In celebrating Juneteenth, we are reminded of how far we have come and how far we must go.
Juneteenth is both a celebration of Black liberation in the U.S. and an acknowledgement that freedom came far too late for far too many in the American South. White Southern officials’ defiance caused more than 2 years of continued bondage for enslaved people after the Emancipation Proclamation in 1863. This holiday, which marks Major General Granger’s arrival in Galveston Texas in 1865, signifies for us both the boon that is Black American freedom and the bane that is the unchanging stance of white supremacists leading the South. In celebrating Juneteenth, we are reminded of how far we have come and how far we must go.
We have progressed significantly as a nation since 1865, but the work of Black liberation has yet to be fully accomplished. This manifests in numerous ways, including in the pillars of our political processes. Remnants of Jim Crow structures suppress our voices, restrict our political mobility, and ultimately, limit our agency. The filibuster is one such relic that persists in obstructing the actualization of Black freedom and democracy. It was employed against the Civil Rights Acts of 1957 and 1964 and, in keeping with its tradition of delaying national progress, the filibuster now stands in the way of the For the People Act, John Lewis Voting Rights Advancement Act, and D.C. Statehood, among other prospective policies. With the filibuster intact, just one opposing vote in the Senate has the power to kill or delay these policies—policies that would otherwise advance into law via a simple majority vote and have the potential to put power in the hands of Black Americans.
With these 3 bills, America can advance the liberties of Black and brown people by facilitating participation in our democracy.
Making Juneteenth a federal holiday is a step forward, but the real work lies in making practical changes, like taking action to reverse the long-term systemic methods of excluding people of color from our democracy. For example, by implementing automatic voter registration, combating abusive voter purges, building a small-donor democracy, and much more, the For the People Act, also known as H.R.1, would establish an electoral system that works with people, not against them. It would create a set of national standards that advance racial equity in our democracy and actively address the history of specifically anti-Black and generally racist voter suppression tactics used to manipulate our election processes today. The John Lewis Voting Rights Advancement Act (H.R. 4) similarly provides protection against state and local voter suppression by preventing voting law changes that would further disenfranchise Black and brown people and improving access to polling places on Indian reservations. Additionally, H.R. 51 would make Washington D.C.—a 63 percent Black and brown city—the 51st state, and would provide us voting representation in Congress and leave in the past the racist history of denying D.C. residents a voice. With these 3 bills, America can advance the liberties of Black and brown people by facilitating participation in our democracy. But to make them a reality, we must do away with the filibuster.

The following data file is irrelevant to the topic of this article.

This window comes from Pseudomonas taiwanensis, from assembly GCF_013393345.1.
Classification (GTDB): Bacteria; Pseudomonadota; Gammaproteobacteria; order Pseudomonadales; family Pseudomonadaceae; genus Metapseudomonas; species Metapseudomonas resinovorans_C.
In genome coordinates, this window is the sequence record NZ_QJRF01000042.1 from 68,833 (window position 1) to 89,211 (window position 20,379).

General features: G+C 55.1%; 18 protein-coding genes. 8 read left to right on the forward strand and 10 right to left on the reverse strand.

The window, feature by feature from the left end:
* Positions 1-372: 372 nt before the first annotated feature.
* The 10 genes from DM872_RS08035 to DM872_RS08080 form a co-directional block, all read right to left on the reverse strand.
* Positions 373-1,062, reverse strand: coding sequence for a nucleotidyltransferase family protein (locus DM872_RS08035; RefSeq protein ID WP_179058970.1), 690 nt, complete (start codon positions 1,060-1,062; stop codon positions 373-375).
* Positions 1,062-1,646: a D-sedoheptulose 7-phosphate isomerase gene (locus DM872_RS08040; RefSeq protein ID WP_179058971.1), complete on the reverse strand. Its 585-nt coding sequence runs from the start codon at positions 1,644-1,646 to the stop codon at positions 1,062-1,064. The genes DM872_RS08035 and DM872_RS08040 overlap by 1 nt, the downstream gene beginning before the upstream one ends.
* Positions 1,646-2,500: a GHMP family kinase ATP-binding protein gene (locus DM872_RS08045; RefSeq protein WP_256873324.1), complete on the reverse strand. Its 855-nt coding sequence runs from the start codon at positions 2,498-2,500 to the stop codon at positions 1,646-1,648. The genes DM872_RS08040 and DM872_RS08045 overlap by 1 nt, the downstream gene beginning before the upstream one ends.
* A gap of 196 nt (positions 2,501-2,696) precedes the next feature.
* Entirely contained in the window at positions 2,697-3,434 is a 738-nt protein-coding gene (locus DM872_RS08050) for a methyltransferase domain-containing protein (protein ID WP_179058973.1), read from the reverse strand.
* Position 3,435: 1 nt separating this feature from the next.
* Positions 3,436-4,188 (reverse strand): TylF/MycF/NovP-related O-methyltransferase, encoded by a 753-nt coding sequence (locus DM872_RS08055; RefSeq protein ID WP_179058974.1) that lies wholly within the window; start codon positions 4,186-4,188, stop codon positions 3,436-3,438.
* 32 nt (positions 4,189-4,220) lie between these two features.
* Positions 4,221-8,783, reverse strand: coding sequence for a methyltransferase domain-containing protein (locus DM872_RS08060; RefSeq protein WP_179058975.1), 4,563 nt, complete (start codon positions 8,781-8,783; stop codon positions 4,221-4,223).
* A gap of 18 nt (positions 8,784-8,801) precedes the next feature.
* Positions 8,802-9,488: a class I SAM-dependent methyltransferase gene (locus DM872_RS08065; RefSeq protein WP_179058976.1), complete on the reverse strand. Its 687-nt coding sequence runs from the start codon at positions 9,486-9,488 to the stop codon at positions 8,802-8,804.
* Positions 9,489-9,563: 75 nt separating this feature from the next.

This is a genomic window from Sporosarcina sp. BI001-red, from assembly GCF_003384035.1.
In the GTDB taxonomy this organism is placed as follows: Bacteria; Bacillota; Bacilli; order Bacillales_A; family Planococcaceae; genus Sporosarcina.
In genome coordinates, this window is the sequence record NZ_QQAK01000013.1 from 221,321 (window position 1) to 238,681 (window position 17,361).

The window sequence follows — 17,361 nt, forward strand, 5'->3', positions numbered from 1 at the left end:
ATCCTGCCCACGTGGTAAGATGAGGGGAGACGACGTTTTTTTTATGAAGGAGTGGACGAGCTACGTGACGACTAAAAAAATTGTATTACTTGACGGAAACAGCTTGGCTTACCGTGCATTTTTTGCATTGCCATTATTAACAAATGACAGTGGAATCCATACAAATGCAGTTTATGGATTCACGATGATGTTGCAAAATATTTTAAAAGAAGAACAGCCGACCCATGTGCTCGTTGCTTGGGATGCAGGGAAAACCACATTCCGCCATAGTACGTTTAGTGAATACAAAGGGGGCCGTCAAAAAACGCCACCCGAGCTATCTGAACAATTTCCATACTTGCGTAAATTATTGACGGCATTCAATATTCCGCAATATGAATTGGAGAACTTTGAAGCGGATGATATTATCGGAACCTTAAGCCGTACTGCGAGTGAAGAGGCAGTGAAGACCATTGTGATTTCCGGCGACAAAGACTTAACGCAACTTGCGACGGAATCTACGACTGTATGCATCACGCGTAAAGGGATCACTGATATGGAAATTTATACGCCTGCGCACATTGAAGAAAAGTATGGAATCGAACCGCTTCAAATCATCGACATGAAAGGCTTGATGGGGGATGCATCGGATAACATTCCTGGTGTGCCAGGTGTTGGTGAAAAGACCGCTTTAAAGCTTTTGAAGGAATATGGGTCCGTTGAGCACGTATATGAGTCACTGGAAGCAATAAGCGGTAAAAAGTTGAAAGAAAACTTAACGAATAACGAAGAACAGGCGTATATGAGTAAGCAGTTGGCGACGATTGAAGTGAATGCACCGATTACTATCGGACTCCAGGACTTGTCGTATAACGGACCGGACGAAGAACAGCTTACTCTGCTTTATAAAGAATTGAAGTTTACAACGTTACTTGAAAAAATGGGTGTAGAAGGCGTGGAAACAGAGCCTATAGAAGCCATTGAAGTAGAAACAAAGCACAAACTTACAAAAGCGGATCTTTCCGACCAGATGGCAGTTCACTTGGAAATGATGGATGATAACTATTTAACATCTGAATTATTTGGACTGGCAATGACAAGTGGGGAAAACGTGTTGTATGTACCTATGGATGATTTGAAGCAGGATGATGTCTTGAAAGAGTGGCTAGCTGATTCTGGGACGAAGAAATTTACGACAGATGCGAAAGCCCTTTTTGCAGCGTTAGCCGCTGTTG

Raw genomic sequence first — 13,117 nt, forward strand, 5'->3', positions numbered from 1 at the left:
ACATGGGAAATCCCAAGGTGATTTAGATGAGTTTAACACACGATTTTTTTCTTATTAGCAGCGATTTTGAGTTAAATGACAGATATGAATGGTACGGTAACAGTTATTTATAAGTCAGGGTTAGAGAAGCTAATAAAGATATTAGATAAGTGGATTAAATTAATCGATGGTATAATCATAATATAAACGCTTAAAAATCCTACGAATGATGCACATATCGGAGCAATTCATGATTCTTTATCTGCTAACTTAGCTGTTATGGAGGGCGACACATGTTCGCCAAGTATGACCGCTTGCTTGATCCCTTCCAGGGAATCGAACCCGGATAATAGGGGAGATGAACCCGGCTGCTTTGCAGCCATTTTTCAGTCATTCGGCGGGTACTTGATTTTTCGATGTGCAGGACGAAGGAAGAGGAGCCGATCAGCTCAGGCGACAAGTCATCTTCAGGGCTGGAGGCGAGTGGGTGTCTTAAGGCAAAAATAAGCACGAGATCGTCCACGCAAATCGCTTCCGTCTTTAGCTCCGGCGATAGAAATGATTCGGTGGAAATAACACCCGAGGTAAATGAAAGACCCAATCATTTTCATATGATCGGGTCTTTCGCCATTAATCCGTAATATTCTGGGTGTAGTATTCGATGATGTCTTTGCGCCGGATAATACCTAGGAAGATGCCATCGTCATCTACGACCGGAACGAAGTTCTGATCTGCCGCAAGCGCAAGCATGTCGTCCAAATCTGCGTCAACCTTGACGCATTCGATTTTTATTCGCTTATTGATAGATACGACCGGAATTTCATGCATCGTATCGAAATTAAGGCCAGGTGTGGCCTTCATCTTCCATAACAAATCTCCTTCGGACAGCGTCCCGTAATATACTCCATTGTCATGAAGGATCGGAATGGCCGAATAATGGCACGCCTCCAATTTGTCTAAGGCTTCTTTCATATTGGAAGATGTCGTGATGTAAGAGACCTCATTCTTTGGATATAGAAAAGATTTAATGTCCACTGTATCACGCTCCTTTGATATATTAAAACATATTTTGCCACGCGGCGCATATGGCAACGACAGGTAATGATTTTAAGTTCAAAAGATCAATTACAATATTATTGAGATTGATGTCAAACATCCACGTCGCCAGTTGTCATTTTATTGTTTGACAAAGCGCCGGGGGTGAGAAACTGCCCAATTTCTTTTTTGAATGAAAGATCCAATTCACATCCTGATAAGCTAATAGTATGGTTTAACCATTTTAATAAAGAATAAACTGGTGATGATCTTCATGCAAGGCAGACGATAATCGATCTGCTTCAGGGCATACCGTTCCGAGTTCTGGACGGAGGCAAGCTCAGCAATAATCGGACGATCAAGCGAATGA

We celebrate Juneteenth to commemorate the milestones that Black people have accomplished in the U.S., and we have an opportunity now to reach even greater heights.
Maintaining the Jim Crow filibuster entrenches the opinions and interests of a conservative white minority at the expense of everyone else, making bipartisanship a near impossibility. Discarding it would let democracy function in the way it ought to. Looking through the lens of Black history, we see that the filibuster continues to be an enemy of progress. Juneteenth and the work of Black organizers today fuel our faith that a better tomorrow is possible. The fight for Black liberation will continue in the hands of the Movement for Black Lives, Black Futures Lab, and many more groups and organizations that are shaping a brighter future for us all. We celebrate Juneteenth to commemorate the milestones that Black people have accomplished in the U.S., and we have an opportunity now to reach even greater heights. With one less obstacle in our way, we will be able to realize freedoms that generations of us have been fighting for.